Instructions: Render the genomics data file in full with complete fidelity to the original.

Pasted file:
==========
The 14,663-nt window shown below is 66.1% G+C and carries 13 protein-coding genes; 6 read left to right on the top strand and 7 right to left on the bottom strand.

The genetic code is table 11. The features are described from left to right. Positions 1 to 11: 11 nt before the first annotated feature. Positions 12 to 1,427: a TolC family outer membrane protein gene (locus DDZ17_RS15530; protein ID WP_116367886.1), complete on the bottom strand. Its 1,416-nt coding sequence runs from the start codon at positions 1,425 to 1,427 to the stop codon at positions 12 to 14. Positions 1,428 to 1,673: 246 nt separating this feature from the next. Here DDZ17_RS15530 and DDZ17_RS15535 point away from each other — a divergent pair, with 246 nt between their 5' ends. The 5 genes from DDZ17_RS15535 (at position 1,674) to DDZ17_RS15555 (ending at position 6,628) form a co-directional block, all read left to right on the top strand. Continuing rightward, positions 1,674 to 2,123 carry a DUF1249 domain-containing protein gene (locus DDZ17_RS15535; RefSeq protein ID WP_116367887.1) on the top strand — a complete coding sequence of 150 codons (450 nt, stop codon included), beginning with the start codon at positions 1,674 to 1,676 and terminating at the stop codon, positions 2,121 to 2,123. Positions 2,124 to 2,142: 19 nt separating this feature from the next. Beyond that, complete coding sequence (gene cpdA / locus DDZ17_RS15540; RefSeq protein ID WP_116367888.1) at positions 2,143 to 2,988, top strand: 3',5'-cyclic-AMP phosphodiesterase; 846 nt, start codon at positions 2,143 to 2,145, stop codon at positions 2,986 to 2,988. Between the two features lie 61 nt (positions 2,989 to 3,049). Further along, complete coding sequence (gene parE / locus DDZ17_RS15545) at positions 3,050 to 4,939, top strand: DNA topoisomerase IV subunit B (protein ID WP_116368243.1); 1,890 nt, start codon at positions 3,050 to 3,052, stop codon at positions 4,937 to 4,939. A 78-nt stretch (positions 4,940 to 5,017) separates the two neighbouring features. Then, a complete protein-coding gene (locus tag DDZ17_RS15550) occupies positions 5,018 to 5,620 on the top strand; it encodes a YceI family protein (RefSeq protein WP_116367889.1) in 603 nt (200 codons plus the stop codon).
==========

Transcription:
The 14,663-nt window shown below is 66.1% G+C and carries 13 protein-coding genes; 6 read left to right on the top strand and 7 right to left on the bottom strand.

The genetic code is table 11. The features are described from left to right. Positions 1 to 11: 11 nt before the first annotated feature. Positions 12 to 1,427: a TolC family outer membrane protein gene (locus DDZ17_RS15530; protein ID WP_116367886.1), complete on the bottom strand. Its 1,416-nt coding sequence runs from the start codon at positions 1,425 to 1,427 to the stop codon at positions 12 to 14. Positions 1,428 to 1,673: 246 nt separating this feature from the next. Here DDZ17_RS15530 and DDZ17_RS15535 point away from each other — a divergent pair, with 246 nt between their 5' ends. The 5 genes from DDZ17_RS15535 (at position 1,674) to DDZ17_RS15555 (ending at position 6,628) form a co-directional block, all read left to right on the top strand. Continuing rightward, positions 1,674 to 2,123 carry a DUF1249 domain-containing protein gene (locus DDZ17_RS15535; RefSeq protein ID WP_116367887.1) on the top strand — a complete coding sequence of 150 codons (450 nt, stop codon included), beginning with the start codon at positions 1,674 to 1,676 and terminating at the stop codon, positions 2,121 to 2,123. Positions 2,124 to 2,142: 19 nt separating this feature from the next. Beyond that, complete coding sequence (gene cpdA / locus DDZ17_RS15540; RefSeq protein ID WP_116367888.1) at positions 2,143 to 2,988, top strand: 3',5'-cyclic-AMP phosphodiesterase; 846 nt, start codon at positions 2,143 to 2,145, stop codon at positions 2,986 to 2,988. Between the two features lie 61 nt (positions 2,989 to 3,049). Further along, complete coding sequence (gene parE / locus DDZ17_RS15545) at positions 3,050 to 4,939, top strand: DNA topoisomerase IV subunit B (protein ID WP_116368243.1); 1,890 nt, start codon at positions 3,050 to 3,052, stop codon at positions 4,937 to 4,939. A 78-nt stretch (positions 4,940 to 5,017) separates the two neighbouring features. Then, a complete protein-coding gene (locus tag DDZ17_RS15550) occupies positions 5,018 to 5,620 on the top strand; it encodes a YceI family protein (RefSeq protein WP_116367889.1) in 603 nt (200 codons plus the stop codon).